When Mark Selden approached me about putting together a collection of my articles for this series, I had some trepidation. Which of my articles did I want people to read today? Which ones would work best together? I was forced to take a hard look at the various directions my research has taken over the past quarter century, to look for links among articles written for disparate purposes and decide which ones held up the best. Mark and I went back and forth by email numerous times discussing various possibilities, given Routledge's page limits. Mark naturally wanted a book that would have a wide appeal and tended to favor the broadest essays; I usually found the ones based on the most thorough research the most suitable for republishing. At least three possible foci suggested themselves: Chinese social history, which would have allowed me to include a couple of my articles on the Han to Tang period; the social and cultural history of the Song period, which would have allowed me to include some of my more recent work on Chinese visual culture; and family-gender-kinship in Chinese history, which had been the major thrust of at least half my work. In the end we settled on this last alternative, as it allowed a balance between short and long articles, ones that cover a long time span and ones focused on the Song period, ones that dealt with women and gender as well as ones that ranged further into questions of kinship organization, rituals central to family life, and even the connection between kinship and ethnic identity. It also represents a more-or-less complete body of research, as my research interests have turned in other directions over the last few years.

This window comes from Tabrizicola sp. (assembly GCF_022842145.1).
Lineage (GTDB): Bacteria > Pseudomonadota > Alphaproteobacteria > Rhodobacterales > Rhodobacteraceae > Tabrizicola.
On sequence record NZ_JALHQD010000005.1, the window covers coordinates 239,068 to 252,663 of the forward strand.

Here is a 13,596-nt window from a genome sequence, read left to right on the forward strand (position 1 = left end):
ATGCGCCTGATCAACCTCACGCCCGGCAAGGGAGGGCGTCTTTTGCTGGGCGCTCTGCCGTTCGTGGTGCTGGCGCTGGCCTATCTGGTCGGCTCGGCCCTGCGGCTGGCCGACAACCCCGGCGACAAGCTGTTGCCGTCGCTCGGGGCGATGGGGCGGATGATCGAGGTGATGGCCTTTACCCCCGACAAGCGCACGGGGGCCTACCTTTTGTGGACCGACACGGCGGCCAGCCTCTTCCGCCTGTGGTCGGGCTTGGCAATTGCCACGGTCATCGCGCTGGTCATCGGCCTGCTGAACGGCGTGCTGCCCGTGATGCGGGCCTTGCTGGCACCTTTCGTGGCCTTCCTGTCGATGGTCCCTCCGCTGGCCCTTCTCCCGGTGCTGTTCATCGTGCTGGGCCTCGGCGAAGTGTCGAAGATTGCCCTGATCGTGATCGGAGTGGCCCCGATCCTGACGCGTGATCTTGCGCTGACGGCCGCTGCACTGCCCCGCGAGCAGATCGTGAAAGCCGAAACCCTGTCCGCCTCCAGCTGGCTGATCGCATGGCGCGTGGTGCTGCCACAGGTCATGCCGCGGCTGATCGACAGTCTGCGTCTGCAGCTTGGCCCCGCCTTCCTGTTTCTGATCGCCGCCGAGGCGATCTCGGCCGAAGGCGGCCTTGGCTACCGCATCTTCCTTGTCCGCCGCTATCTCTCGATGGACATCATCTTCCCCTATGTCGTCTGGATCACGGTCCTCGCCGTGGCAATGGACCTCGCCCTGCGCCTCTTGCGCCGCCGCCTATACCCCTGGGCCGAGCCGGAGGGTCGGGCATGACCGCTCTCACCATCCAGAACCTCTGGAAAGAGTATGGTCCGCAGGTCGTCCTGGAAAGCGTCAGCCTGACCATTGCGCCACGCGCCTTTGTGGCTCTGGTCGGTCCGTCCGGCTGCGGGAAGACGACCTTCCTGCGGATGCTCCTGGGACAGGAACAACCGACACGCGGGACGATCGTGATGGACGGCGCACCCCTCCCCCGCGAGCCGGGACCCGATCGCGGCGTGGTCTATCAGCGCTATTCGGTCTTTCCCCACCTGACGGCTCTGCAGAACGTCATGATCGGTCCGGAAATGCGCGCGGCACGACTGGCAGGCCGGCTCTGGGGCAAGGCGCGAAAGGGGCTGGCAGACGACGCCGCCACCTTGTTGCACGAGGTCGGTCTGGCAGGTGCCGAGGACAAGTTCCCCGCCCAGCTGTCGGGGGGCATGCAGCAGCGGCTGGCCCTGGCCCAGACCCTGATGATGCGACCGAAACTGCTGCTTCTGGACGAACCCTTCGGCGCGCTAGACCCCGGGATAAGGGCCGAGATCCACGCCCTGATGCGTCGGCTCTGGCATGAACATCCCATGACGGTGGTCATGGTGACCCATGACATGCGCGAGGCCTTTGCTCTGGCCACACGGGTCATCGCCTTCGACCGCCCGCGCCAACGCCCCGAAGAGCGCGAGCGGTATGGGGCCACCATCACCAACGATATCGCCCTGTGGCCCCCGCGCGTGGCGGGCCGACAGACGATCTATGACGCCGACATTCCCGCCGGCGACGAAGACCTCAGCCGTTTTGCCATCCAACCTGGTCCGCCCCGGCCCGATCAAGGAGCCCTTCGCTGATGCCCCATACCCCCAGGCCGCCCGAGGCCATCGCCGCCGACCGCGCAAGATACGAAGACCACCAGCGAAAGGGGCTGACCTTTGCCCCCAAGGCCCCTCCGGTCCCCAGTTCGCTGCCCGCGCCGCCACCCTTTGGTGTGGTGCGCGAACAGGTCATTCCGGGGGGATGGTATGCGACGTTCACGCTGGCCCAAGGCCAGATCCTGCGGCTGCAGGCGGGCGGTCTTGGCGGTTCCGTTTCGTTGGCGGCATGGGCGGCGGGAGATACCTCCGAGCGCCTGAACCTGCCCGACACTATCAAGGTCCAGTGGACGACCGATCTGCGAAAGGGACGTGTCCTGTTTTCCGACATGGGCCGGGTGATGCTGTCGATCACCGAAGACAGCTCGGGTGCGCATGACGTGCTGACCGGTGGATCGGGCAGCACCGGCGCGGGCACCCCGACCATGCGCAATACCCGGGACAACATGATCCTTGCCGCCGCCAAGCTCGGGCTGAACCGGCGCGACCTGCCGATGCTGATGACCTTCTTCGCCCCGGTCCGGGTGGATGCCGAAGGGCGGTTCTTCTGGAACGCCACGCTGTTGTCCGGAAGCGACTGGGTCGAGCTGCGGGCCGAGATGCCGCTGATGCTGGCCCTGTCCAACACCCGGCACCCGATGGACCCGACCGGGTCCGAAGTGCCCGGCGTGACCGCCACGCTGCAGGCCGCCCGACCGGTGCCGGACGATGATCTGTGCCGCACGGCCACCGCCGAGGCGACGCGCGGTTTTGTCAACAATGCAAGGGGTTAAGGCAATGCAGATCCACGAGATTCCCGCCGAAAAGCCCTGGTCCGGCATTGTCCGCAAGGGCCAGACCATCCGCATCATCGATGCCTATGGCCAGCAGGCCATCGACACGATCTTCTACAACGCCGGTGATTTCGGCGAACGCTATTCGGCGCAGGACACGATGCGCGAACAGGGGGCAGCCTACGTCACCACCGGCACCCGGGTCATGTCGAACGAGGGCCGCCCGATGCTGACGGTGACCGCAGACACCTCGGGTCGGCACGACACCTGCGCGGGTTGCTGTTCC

From my perspective, there were a couple of other incentives to putting together this volume. I was happy to get the chance to convert the romanization style of older articles from Wade-Giles to pinyin, as fewer and fewer undergraduates today are comfortable with Wade-Giles. I also appreciated the possibility of adding illustrations. The only article that had any illustrations in its original publication is the last one on “Gender and Sinology, ” and even in that case several additional illustrations have been added. Six of the other illustrations come from a single source, an illustrated elaboration of the Kangxi emperor's Sacred Edict, first published in 1681 and reprinted in 1903. This work had illustrations not only of general